Next Stop in War on Terror: Lebanon

The battle in Afghanistan is over and everyone is looking for new targets for our war on terrorism. The two most often mentioned are Somalia and Iraq, which both deserve our attention, but they should not be first on the list. If I was running the war, my crosshairs would be trained on Lebanon.

Somalia may be the next target because it’s relatively easy. It is another small Third World country that has no international support and clearly has been a hotbed of terror. It also offers a chance for payback for the fiasco during the Clinton years when we tried to perform a humanitarian mission and were driven out of the country by warlords (read the book Black Hawk Down by Mark Bowden) who murdered our elite soldiers and kidnaped a helicopter pilot. In terms of the broader war on terror, however, Somalia is a small fish in a relatively unimportant part of the world.

The big enchilada is Iraq and lots of people at the Pentagon are itching to go after Saddam Hussein to finish the job President Bush I (and Colin Powell) wouldn’t allow them to do. Saddam has a history of sponsoring terror and, through his acquisition of nonconventional weapons, poses a serious threat to our security. The time to take him out is near, but eliminating Saddam is likely to require a major operation — nothing on the scale of the Gulf War — but still it will take planning and resources that should be put together now for the future campaign.

The best choice for winning the second campaign of the war on terror would be Lebanon. This country was once the Paris of the Middle East and was turned into a hell-hole by the internal rivalries of Christians and Muslims, Palestinian terrorists and Syrian occupiers. It could be a paradise again.

First, the U.S. has to use all its diplomatic and economic leverage to pressure Syria to withdraw the 30,000 troops it has occupying the country. The U.S. should also warn Syria that when we send our troops in, if that is required, we will not hesitate to engage and destroy Syrian forces. That should get their attention.

Next, the Bush Administration should give the Lebanese government an ultimatum: disarm Hizballah or the U.S. will do it for them. Hizballah is a terrorist organization and, unlike many others on the terrorist list, has carried out a number of attacks on Americans. Here’s a partial list:

1982-1988 — Hizballah held David Dodge, acting president of the American University in Beirut, captive for a year; kidnaped and murdered Malcolm Kerr, a Lebanese-born American who was president of the American University of Beirut; abducted Jeremy Levin, Beirut bureau chief of CNN, who later escaped; held Reverend Benjamin T. Weir for 16 months; seized diplomat William Buckley and he was never heard from again; kidnaped Frank Reed, director of the American University in Beirut, and held him 44 months; held Joseph Cicippio, the acting comptroller at the American University in Beirut for five years; and abducted and murdered Col. William Higgins, the American chief of the United Nations Truce Supervisory Organization.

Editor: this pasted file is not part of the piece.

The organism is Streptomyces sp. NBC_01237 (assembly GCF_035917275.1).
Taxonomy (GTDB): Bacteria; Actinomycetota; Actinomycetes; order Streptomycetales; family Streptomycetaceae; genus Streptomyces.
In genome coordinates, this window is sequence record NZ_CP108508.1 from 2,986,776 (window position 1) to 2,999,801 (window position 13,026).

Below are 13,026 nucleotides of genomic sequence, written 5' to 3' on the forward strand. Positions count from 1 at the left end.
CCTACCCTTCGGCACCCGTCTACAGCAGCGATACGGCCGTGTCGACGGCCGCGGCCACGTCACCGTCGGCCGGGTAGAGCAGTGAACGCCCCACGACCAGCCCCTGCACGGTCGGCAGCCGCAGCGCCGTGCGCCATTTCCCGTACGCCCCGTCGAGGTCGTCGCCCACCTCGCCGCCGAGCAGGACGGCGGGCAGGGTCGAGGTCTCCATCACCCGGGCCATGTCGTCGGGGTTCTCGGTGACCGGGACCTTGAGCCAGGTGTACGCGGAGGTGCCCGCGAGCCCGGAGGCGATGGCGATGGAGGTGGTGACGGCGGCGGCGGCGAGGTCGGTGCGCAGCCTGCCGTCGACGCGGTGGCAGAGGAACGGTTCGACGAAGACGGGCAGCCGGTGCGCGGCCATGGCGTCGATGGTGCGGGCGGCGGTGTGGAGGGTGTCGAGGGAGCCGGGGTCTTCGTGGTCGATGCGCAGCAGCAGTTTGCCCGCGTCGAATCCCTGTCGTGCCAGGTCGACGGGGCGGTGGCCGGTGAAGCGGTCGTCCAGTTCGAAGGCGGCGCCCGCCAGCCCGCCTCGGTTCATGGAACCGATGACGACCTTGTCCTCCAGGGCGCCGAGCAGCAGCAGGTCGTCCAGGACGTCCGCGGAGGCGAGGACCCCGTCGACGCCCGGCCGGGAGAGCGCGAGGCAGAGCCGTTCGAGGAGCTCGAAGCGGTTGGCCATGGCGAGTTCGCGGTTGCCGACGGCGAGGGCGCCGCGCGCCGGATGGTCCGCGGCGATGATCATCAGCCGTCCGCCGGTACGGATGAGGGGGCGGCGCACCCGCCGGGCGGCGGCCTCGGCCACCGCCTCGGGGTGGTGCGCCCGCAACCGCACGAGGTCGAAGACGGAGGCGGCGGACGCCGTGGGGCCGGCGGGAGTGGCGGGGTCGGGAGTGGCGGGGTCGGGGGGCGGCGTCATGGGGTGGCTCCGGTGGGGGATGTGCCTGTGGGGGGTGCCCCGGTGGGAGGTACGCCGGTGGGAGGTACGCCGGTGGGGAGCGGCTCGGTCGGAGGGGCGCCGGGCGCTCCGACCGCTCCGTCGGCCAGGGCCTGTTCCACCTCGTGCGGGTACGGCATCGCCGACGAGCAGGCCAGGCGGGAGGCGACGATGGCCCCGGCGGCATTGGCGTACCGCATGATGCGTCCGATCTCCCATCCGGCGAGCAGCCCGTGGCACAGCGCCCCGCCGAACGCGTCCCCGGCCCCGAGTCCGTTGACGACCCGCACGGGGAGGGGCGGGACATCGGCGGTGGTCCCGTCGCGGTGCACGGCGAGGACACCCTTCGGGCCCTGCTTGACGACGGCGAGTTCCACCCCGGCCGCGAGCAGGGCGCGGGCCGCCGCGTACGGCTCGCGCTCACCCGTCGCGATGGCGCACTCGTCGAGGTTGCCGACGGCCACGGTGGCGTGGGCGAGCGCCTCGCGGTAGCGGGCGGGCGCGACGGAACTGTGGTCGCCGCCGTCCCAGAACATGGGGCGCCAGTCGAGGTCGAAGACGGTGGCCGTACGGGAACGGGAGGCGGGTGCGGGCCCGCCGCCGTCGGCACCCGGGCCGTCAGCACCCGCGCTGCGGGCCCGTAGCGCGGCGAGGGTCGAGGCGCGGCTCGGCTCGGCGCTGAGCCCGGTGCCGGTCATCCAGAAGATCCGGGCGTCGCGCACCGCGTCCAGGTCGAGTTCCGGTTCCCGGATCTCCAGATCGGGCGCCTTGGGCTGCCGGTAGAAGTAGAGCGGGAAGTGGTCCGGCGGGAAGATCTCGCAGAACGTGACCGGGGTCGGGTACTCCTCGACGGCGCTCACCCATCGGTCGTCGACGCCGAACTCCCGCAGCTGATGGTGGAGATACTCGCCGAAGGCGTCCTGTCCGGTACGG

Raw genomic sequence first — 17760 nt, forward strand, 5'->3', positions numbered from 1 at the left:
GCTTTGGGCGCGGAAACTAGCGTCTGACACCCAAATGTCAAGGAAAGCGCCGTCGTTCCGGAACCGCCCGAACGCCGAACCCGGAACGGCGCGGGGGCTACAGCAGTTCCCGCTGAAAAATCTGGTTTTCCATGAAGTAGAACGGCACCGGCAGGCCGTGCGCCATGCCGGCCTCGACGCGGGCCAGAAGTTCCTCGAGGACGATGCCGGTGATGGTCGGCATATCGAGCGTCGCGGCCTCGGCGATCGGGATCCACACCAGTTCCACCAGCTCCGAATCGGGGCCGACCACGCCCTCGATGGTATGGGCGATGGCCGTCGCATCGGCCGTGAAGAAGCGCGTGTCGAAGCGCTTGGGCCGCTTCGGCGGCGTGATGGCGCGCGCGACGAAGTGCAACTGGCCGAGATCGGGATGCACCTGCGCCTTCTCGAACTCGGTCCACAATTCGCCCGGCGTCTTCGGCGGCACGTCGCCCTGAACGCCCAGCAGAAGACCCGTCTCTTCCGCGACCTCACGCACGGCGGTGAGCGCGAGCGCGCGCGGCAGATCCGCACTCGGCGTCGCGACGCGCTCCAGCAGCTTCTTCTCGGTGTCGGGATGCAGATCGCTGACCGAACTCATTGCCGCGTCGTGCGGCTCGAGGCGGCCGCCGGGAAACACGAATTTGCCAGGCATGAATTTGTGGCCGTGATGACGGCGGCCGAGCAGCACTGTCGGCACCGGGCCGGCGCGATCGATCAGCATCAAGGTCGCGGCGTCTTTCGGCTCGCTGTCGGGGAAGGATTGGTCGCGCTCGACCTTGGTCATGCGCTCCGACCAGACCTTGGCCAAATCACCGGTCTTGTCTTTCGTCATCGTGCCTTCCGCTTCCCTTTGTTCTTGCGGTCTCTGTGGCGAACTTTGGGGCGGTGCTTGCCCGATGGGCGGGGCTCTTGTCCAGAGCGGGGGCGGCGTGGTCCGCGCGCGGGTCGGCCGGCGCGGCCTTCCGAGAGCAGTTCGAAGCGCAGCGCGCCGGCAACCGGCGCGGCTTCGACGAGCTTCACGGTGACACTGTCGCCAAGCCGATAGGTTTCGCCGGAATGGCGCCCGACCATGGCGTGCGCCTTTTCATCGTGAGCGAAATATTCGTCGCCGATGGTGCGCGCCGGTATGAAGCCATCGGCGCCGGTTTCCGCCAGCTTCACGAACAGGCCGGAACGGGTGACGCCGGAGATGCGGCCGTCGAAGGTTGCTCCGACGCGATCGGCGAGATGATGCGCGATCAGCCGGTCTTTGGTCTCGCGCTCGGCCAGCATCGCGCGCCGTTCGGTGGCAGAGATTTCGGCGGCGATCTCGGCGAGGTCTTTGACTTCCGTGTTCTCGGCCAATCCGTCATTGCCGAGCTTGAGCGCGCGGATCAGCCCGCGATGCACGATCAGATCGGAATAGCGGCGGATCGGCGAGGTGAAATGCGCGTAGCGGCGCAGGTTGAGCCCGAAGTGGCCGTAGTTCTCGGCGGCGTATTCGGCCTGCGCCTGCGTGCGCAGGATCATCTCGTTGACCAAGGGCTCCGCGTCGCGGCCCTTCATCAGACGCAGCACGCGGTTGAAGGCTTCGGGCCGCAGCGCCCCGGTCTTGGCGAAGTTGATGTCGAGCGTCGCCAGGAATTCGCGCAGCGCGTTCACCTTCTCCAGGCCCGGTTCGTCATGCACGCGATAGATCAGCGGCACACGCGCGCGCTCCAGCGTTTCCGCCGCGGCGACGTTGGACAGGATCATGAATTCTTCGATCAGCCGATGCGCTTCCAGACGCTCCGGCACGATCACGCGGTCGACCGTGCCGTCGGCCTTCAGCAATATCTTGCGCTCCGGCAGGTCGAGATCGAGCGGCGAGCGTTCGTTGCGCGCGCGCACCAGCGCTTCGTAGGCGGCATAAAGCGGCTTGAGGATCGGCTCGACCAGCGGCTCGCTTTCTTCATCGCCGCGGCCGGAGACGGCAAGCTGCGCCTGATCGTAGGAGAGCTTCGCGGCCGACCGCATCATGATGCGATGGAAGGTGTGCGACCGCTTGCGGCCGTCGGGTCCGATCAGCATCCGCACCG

April 18, 1983 — A truck-bomb exploded in front of the U.S. Embassy in Beirut, killing 63 employees, including the CIA's Middle East director, and wounding 120.

Oct. 23, 1983 — A truck loaded with a bomb crashed into the lobby of the U.S. Marines headquarters in Beirut, killing 241 soldiers and wounding 81.

April 12, 1984 — Hizballah bombed a restaurant near a U.S. Air Force base in Torrejon, Spain, killing 18 servicemen and wounding 83 people.

September 20, 1984 — A suicide bomb attack on the U.S. Embassy in East Beirut killed 23 people and injured 21.

December 4, 1984 — Hizballah terrorists hijacked a Kuwait Airlines plane and murdered American passengers Charles Hegna and William Stanford.

June 14, 1985 — Hizballah members hijacked a TWA flight and murdered Robert Stethem, a U.S. Navy diver.

Most of these attacks were some time ago, so the U.S. is long overdue in bringing the perpetrators to justice.

Destroying Hizballah is also important to our regional security interests. The organization is now the principal cause of instability along Israel’s northern border. Although Israel withdrew completely from Lebanon, fulfilling the UN resolutions calling for it to do so, Hizballah has continued to launch attacks against Israelis. If the group is eliminated, the prospects for peace between Israel and Lebanon will increase.

It may be necessary to mount an Afghan-type operation to root out Hizballah, but the group could also be crippled if a) the Lebanese government disarms the group and deploys its army along the southern border as Israel and most of the international community has requested; b) Syria is compelled to stop using Hizballah as a proxy to pressure Israel over the Golan Heights and cease providing financial aid and serving as the transit station for weapons bound for Hizballah; and c) making it clear to Iran that an improvement in relations with the U.S. will be conditioned on the termination of all support for Hizballah.

The toughest thing about taking on Hizballah is that it will require the Administration to confront Arab regimes, including “allies” like Saudi Arabia, which don’t accept the characterization of Hizballah as a terrorist organization. This is another reason why Lebanon makes a fitting target; it forces the Administration to show early in the war on terror that it is truly serious and won’t be intimidated by Arab opposition, and it puts pressure on the Arabs to choose whether they’re on our side or that of the terrorists.